Stobart’s empire just four years after they split</p><p>An extraordinary plan to reunite the two parts of the Eddie Stobart empire has been hatched by an ousted boss, The Mail on Sunday has learned.</p><p>The business, famed for its familiar lorries on the motorways of Britain, was divided into two separate companies only four years ago: Stobart Group, which runs Southend Airport along with some biomass plants, and Eddie Stobart Logistics, the trucks side.</p><p>Former Stobart Group boss Andrew Tinkler was ejected from the board this month. But as we reveal today, he has secretly drawn up a blueprint which raises the prospect of putting the two firms back together again.</p><p>Tinkler still has an 8 per cent stake in Stobart Group but is being sued by the company, whose lawyers have accused him in a letter seen by the MoS of breaching his fiduciary duties as a director by disrupting the board and of trying to extract £40 million for himself.</p><p>The letter also alleges that billionaire Philip Day, who Tinkler wants installed as chairman, is an associate of Tinkler so would not be independent and expresses fears Tinkler may insert himself as chief executive.</p><p>Day is trying to kick out chairman Iain Ferguson and replace him with retail tycoon Day, owner of the Jaeger and Peacocks brands. The showdown will come to a head at the annual meeting on July 6.</p><p>Documents seen by the MoS reveal Tinkler’s bold secret plans to re-merge Stobart Group with Eddie Stobart Logistics.</p><p>Dubbed ‘Project Park’, the dossier says a combined company would be worth more than £1.6 billion now and could be valued at £3.2 billion by 2023. But even Tinkler is forced to admit his scheme is likely to be greeted with doubt in the City.</p><p>‘It is likely that some in the market will look at this plan with scepticism as the two businesses were only separated 4 years ago,’ the documents say.</p><p>Eddie Stobart, famed for its familiar lorries on the motorways of Britain, was divided into two separate companies only four years ago: Stobart Group, which runs Southend Airport along with some biomass plants, and Eddie Stobart Logistics, the trucks side</p><p>The dispute has even dragged in star fund manager Neil Woodford, who has large stakes in both groups, though this weekend he tried to distance himself from the imbroglio.</p><p>Emails seen by the MoS show Tinkler sent his plans to Philip Day on May 15. Day replied: ‘Just read Project Park and it looks very interesting, can see why you would want to combine! Win\Win.’</p><p>Tinkler responded: ‘Agree stronger together and everybody wins just need to get timing right.’</p><p>After stepping down as chief executive of Stobart Group last year, Tinkler was put in charge of a new investment arm called Stobart Capital. His spokesman said it was in this capacity that he drew up the plans.</p><p>‘Andrew generated numerous ideas at Stobart Capital to enhance shareholder value for the group. That was his job,’ the spokesman said. He added: ‘Philip Day is a businessman Andrew respects and they have discussed business ideas together, including those generated by Stobart Capital.’</p><p>Tinkler and Day, who own mansions on nearby estates in Cumbria, deny they are close friends but admit they are business contacts. Stobart and Eddie Stobart declined to comment.</p><p>A spokesman for Philip Day said: ‘Mr Day is a businessman and he often meets with third parties to provide informal advice on business ideas as an outsider. Mr Tinkler requested a meeting with Mr Day to discuss the idea of a merger between Stobart Group and Eddie Stobart logistics. Mr Day simply provided his opinion on how the markets might react, and did not retain any documentation from this meeting. This was one of the few times that Mr Day has met with Mr Tinkler, and this discussion lasted no more than 30 minutes.’ </p><p>Do you want to automatically post your MailOnline comments to your Facebook Timeline?</p><p>Your comment will be posted to MailOnline as usual.</p><p>Do you want to automatically post your MailOnline comments to your Facebook Timeline?</p><p> We will automatically post your comment and a link to the news story to your Facebook timeline at the same time it is posted on MailOnline. To do this we will link your MailOnline account with your Facebook account. We’ll ask you to confirm this for your first post to Facebook.</p><p>Part of the Daily Mail, The Mail on Sunday &amp; Metro Media Group</p>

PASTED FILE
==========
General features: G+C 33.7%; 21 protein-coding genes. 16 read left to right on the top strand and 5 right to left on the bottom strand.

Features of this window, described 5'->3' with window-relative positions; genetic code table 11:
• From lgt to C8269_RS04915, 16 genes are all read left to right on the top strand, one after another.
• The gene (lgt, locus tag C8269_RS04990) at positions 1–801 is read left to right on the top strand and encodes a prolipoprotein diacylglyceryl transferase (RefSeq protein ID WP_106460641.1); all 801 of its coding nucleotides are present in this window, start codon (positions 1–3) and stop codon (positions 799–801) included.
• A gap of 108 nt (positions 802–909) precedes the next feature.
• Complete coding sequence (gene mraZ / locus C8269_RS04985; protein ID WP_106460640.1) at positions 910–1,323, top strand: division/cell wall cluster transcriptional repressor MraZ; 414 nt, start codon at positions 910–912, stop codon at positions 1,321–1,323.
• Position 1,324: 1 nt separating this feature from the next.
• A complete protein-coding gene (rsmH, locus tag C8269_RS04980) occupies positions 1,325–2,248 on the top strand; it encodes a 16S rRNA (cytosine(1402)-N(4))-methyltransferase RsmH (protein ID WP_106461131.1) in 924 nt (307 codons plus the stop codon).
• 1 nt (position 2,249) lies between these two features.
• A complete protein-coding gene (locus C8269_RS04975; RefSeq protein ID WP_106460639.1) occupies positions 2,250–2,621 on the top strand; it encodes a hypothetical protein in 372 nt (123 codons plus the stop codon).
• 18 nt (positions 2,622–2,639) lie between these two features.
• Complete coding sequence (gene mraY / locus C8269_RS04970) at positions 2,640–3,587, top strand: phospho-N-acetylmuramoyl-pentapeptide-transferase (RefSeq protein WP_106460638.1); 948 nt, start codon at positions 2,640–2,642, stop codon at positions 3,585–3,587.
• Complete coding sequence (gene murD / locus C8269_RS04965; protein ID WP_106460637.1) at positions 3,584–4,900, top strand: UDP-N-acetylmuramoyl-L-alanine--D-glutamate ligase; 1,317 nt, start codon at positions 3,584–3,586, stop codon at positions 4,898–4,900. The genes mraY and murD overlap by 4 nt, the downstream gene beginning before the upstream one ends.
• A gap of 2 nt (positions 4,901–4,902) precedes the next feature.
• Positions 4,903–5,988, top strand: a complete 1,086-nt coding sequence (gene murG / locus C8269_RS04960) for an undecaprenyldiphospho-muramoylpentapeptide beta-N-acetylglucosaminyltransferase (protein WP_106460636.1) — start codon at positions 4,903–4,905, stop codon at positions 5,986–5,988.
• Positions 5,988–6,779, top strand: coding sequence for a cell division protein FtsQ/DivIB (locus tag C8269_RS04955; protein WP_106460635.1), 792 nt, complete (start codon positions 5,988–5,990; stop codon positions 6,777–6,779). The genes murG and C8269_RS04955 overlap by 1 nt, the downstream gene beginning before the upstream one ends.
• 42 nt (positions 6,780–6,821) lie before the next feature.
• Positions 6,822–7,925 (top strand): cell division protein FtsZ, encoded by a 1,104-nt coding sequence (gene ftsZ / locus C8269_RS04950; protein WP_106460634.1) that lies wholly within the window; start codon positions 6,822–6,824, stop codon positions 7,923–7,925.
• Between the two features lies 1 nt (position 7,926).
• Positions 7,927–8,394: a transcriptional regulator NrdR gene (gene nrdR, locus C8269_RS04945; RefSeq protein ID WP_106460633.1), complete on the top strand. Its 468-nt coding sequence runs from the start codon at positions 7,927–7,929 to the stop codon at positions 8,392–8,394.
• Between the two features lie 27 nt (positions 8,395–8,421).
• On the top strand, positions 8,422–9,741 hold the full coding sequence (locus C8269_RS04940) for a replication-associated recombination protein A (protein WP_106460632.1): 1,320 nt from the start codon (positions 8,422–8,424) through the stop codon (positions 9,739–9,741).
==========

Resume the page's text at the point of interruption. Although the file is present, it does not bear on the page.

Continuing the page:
1 June 23, 2018
  • 
	JEFF PRESTRIDGE: Do not sit on your hands, vote against this culture of excessive pay

    JEFF PRESTRIDGE: Do not sit on your hands, vote against this culture of excessive pay